Colourful threads of light still hang on the rooftops in some Srinagar houses. But, they never served the purpose for which they were installed.
Besides wreaking havoc on life and property, the "unprecedented" Jammu and Kashmir floods have also washed away the dreams of many youngsters.
A deluge and subsequent floods in the state have delivered a blow to wedding plans of many. While some had to cancel their engagements, others had no option but say 'I do' in low-key events amid the destruction unleashed by killer floods.
"We happily organised the mehndi night (a marriage ritual) on Saturday (September 6). We sang traditional songs and our relatives were staying with us," said Nazeer Ahmad, a resident of the Kalaspora area.
The youngest daughter of the 65-year-old man was to tie the knot on Sunday.
"But, the groom failed to turn up from an uptown area of Srinagar, across the Jhelum River. The marriage now stands cancelled."
Weddings in Jammu and Kashmir are a costly affair. Ahmad, like hundreds of others, had done all the preparations for an elaborate wedding.
Wazas (chefs) had prepared for guests wazwan (delicate meat and chicken dishes), which take at least two days to prepare.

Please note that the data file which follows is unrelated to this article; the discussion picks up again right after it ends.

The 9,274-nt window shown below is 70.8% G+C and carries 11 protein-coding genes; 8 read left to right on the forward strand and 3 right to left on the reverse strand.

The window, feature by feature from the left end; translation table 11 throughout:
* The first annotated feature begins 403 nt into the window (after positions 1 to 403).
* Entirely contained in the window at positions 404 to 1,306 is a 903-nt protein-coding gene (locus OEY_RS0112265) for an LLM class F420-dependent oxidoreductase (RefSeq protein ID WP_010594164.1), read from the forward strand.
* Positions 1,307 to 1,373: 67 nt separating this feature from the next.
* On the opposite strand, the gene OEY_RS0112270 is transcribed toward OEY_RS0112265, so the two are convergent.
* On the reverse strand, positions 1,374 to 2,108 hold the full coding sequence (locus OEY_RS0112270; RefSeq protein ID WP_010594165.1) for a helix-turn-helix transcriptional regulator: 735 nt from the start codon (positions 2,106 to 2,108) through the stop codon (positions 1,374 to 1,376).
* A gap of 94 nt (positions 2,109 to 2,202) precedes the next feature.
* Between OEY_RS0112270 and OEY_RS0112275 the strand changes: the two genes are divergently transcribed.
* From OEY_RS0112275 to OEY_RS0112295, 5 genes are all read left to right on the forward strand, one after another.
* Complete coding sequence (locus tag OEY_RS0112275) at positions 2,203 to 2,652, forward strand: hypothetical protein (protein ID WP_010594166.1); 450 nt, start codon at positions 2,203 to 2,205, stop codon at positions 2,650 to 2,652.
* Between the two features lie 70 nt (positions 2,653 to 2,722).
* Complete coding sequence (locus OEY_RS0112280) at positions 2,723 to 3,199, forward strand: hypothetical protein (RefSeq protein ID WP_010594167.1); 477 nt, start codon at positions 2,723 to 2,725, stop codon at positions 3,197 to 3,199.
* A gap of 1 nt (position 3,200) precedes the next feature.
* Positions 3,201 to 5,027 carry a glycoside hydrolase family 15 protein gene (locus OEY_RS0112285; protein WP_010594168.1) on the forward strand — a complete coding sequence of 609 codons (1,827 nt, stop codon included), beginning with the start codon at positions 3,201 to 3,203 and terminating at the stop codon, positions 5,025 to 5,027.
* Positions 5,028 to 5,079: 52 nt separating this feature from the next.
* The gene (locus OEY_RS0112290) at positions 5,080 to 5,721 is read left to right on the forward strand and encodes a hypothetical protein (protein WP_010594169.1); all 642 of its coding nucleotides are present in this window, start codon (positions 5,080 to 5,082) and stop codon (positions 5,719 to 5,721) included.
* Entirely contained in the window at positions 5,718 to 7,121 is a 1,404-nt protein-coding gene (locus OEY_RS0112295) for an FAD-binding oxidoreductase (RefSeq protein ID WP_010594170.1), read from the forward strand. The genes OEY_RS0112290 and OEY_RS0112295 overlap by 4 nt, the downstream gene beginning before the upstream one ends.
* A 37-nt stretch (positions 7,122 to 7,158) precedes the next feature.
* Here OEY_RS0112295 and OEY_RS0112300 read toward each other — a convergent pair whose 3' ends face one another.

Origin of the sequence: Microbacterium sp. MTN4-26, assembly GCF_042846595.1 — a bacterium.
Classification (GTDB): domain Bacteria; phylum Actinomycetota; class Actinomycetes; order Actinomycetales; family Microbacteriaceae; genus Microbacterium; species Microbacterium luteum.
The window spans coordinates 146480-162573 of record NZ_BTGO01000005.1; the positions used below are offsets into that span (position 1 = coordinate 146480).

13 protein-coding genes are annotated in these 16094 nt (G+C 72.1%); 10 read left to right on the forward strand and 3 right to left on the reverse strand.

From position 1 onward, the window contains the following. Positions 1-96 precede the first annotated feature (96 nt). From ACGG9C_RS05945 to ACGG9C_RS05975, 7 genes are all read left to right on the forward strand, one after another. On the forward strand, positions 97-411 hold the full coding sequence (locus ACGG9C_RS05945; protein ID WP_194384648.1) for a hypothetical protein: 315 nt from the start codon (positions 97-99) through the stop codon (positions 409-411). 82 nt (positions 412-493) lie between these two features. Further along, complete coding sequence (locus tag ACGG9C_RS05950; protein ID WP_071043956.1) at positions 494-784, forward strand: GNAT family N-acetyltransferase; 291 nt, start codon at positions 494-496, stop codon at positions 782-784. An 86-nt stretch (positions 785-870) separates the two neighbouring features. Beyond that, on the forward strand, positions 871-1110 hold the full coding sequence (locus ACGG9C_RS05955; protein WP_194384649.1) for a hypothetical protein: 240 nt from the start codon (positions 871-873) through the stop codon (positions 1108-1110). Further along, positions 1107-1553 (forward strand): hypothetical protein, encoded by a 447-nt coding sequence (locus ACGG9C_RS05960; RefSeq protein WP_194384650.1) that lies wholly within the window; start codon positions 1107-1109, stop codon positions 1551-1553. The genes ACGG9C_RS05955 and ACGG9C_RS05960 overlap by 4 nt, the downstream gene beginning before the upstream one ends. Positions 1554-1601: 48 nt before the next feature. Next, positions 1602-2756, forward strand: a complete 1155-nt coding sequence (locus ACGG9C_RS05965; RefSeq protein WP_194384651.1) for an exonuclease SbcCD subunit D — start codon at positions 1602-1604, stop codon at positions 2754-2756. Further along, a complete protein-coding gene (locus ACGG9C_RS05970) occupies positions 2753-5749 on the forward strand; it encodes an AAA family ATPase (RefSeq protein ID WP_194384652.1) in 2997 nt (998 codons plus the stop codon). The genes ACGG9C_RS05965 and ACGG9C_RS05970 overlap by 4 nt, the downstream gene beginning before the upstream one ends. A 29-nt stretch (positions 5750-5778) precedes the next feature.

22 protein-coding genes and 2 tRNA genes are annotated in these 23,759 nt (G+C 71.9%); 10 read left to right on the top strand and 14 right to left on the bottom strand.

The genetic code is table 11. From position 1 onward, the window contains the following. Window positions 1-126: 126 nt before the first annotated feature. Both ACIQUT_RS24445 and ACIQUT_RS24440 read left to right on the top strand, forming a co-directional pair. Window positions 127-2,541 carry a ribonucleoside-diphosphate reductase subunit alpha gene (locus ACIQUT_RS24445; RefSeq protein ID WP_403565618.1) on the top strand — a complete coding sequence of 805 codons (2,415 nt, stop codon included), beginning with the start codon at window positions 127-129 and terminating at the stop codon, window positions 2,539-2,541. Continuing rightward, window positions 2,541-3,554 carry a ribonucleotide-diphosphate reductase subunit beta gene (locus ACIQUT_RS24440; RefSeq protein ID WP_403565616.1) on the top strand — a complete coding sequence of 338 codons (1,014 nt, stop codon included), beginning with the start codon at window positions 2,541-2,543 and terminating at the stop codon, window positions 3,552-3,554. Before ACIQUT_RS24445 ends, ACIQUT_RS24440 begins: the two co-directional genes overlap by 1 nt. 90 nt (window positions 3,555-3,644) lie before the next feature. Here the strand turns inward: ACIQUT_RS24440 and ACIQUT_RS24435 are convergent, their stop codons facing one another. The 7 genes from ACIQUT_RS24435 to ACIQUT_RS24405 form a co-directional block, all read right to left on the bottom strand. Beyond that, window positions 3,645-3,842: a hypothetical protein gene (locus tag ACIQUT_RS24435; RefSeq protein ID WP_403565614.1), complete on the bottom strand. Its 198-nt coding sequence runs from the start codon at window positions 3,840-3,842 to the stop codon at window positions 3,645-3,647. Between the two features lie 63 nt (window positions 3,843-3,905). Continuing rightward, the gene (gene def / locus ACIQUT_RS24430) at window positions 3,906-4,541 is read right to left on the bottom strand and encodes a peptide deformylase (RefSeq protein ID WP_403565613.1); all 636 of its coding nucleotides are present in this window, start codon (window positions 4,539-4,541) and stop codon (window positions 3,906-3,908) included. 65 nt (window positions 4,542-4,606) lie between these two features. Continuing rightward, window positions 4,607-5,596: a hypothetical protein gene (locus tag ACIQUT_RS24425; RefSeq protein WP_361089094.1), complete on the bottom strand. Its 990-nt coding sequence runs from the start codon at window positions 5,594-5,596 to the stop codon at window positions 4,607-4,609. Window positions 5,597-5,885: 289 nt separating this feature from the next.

But now, crewel shamyanas (tents) flutter at several places with no guests around.
"Floods gave us little time to salvage anything. We will go for an austere marriage now," said Rashid Dar, a resident of Chattabal, an area deeply affected by the disaster.
Dar was preparing for his son's wedding when the calamity that killed more than 200 and left half a million displaced struck the state. Now, he and his son are busy collecting relief and renovate their two-storey house.
Those who managed to consummate the marriages had to give many rituals, customs and events a miss.
"Our cameramen could not come from Rajbagh. So no wedding album. Also, there were no crackers or songs. We decided to keep it low-key given what was happening. Everyone was shocked," said Babar Khan, a resident of Lal Bazaar.
September being the peak of the wedding season, people associated with the marriage industry were also affected.
From chefs to caterers and salons to wedding dress dealers, many are counting the losses which could be in crores.
Feroz Jan, a caterer, said, "My entire store of tents, utensils, carpets etc is under water at Court Road. We won't be able to cater to weddings this year."
And some have made unexpected gains.
On quite a few occasions, grooms have failed to pick up customised wedding-day suits from shops in Lal Chowk, the main stop for grooms and brides.
The poultry and sheep industry too bore the brunt of the floods, which continue forcing the people to cancel weddings in the flood-ravaged Valley.
"I was paid advances for 300 birds, but the party failed to it pick up," said Khalid Malik, a poultry shop owner.